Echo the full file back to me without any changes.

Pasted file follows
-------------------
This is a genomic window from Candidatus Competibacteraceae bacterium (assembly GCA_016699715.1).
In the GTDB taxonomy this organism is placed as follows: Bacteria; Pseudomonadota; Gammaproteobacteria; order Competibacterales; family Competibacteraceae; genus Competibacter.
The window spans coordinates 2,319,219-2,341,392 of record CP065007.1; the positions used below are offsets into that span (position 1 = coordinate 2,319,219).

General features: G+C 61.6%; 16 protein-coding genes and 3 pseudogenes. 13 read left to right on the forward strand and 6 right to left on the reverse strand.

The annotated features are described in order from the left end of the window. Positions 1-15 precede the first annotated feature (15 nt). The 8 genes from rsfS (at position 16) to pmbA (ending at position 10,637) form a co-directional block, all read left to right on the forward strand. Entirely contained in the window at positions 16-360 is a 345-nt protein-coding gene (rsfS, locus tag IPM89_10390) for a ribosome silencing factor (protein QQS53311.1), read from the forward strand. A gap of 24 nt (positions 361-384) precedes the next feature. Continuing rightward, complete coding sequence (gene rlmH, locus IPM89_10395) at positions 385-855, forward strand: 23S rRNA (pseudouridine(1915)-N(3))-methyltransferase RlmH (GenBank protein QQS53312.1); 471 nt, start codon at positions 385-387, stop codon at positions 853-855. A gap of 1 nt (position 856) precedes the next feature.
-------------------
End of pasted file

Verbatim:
This is a genomic window from Candidatus Competibacteraceae bacterium (assembly GCA_016699715.1).
In the GTDB taxonomy this organism is placed as follows: Bacteria; Pseudomonadota; Gammaproteobacteria; order Competibacterales; family Competibacteraceae; genus Competibacter.
The window spans coordinates 2,319,219-2,341,392 of record CP065007.1; the positions used below are offsets into that span (position 1 = coordinate 2,319,219).

General features: G+C 61.6%; 16 protein-coding genes and 3 pseudogenes. 13 read left to right on the forward strand and 6 right to left on the reverse strand.

The annotated features are described in order from the left end of the window. Positions 1-15 precede the first annotated feature (15 nt). The 8 genes from rsfS (at position 16) to pmbA (ending at position 10,637) form a co-directional block, all read left to right on the forward strand. Entirely contained in the window at positions 16-360 is a 345-nt protein-coding gene (rsfS, locus tag IPM89_10390) for a ribosome silencing factor (protein QQS53311.1), read from the forward strand. A gap of 24 nt (positions 361-384) precedes the next feature. Continuing rightward, complete coding sequence (gene rlmH, locus IPM89_10395) at positions 385-855, forward strand: 23S rRNA (pseudouridine(1915)-N(3))-methyltransferase RlmH (GenBank protein QQS53312.1); 471 nt, start codon at positions 385-387, stop codon at positions 853-855. A gap of 1 nt (position 856) precedes the next feature.